Long Acres Ranch is 768 acres historically cultivated for farm and ranch land on the Brazos River. The property remains an important piece of history for Texas and Richmond.
In 1821, Moses Austin received permission from the Spanish to settle 300 families in Texas. Steven F. Austin, son of Moses, carried on the task after Moses passed away, and by 1824, most of the families had settled as what is now known as the Old Three Hundred.
Also during this same time period, Mexico won independence from Spain and the land being granted to the colonists became property of the Mexican government.
In 1825, Jane Long travelled to the area and was admitted by Empressario Steven F. Austin to settle. After waiting for official title to the land, Jane Long petitioned the Mexican Government in 1827 for the league of land, also known as the “Fuerte” that had been abandoned by the original colonist, Charles Morgan. On April 27, 1827, the Mexican Government officially conveyed the land of league no. 12 to Jane Long.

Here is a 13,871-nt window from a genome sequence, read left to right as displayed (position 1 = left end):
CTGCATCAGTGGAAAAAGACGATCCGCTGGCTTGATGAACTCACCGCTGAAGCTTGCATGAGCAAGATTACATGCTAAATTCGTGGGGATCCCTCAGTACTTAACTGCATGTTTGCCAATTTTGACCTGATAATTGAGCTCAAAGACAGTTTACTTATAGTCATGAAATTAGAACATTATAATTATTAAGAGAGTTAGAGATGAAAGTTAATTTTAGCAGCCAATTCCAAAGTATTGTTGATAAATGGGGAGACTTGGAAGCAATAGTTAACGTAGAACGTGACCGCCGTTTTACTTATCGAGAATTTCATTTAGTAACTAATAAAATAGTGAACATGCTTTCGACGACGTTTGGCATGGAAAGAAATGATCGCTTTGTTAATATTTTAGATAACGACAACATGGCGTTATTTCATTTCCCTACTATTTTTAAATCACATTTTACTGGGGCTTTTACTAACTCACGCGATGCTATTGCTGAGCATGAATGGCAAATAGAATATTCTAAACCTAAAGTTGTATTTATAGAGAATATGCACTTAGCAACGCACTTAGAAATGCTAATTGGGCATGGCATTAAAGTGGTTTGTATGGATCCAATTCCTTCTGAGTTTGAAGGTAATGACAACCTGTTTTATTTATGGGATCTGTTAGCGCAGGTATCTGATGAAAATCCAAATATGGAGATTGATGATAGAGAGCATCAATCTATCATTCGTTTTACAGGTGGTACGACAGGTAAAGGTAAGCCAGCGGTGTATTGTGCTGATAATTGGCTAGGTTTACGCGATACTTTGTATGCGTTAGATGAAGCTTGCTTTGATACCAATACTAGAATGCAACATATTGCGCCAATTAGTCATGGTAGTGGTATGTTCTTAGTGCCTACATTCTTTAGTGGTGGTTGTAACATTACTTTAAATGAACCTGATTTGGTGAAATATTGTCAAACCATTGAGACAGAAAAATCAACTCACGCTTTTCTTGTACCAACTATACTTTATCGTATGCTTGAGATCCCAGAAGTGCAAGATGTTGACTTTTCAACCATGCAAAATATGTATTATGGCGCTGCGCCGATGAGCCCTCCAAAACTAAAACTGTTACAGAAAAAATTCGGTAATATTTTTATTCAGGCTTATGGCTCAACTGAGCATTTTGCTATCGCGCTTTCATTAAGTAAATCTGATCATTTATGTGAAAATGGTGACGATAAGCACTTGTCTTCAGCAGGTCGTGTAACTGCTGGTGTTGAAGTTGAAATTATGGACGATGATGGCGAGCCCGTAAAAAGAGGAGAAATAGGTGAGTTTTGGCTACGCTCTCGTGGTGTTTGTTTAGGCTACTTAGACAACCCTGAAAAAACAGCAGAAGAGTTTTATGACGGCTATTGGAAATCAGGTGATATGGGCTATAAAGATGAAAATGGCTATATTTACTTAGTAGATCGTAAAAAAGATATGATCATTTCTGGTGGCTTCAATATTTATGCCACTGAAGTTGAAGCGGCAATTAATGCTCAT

Over time, Jane Long sold pieces of her property, including several acres to Mirabeau Lamar in 1835 which is the current site of the Fort Bend County Justice Center, and a portion to her grandson James E. Winston. After passing among two more generations of the Winston family, Thomas Blakely Winston sold this portion to Joe A. Wessendorff in 1939 for a homestead with his wife, Jane Johnson Wessendorff.
That same year, Joe Clyde Wessendorff, son of Joe A., recorded the Circle 7 brand in Fort Bend County records to be used on the cattle that would populate this land for many years.
Joe Clyde married Loise Douglas Henderson in 1947 and eventually inherited the land from his parents.
In 1972, The Henderson-Wessendorff Foundation was created as a successor to the Robert W. Henderson Foundation, created by Loise H. Wessendorff’s father. Following Joe Clyde’s death in 2006 and Loise’s death in 2008, the land was bequeathed to The Henderson-Wessendorff Foundation whose mission is to support and encourage people to lead more productive and satisfying lives, to experience and enhance their spirituality and wellbeing, and to preserve and celebrate nature (March 3, 2011).
Long Acres Ranch provides that unique opportunity for children and adults to experience the benefits of nature through outdoor education and recreation. Nestled among sprawling urban growth and master planned neighborhoods, the Ranch is a treasure for generations to come.